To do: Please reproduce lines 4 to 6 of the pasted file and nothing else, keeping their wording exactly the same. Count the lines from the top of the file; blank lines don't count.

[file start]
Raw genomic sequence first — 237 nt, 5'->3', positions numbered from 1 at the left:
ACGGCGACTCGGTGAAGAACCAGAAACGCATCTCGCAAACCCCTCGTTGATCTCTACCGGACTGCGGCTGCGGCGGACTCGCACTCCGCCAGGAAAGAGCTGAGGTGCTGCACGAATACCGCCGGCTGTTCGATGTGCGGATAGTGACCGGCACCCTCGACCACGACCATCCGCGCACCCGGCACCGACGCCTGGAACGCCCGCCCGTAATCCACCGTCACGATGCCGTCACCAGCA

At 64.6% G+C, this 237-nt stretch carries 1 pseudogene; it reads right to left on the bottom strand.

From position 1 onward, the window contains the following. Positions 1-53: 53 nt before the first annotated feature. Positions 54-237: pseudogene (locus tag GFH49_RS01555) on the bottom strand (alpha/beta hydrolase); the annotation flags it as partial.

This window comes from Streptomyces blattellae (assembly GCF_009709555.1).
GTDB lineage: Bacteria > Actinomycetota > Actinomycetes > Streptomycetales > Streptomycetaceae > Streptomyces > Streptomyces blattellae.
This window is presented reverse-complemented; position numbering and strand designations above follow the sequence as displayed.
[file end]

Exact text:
From position 1 onward, the window contains the following. Positions 1-53: 53 nt before the first annotated feature. Positions 54-237: pseudogene (locus tag GFH49_RS01555) on the bottom strand (alpha/beta hydrolase); the annotation flags it as partial.

This window comes from Streptomyces blattellae (assembly GCF_009709555.1).
GTDB lineage: Bacteria > Actinomycetota > Actinomycetes > Streptomycetales > Streptomycetaceae > Streptomyces > Streptomyces blattellae.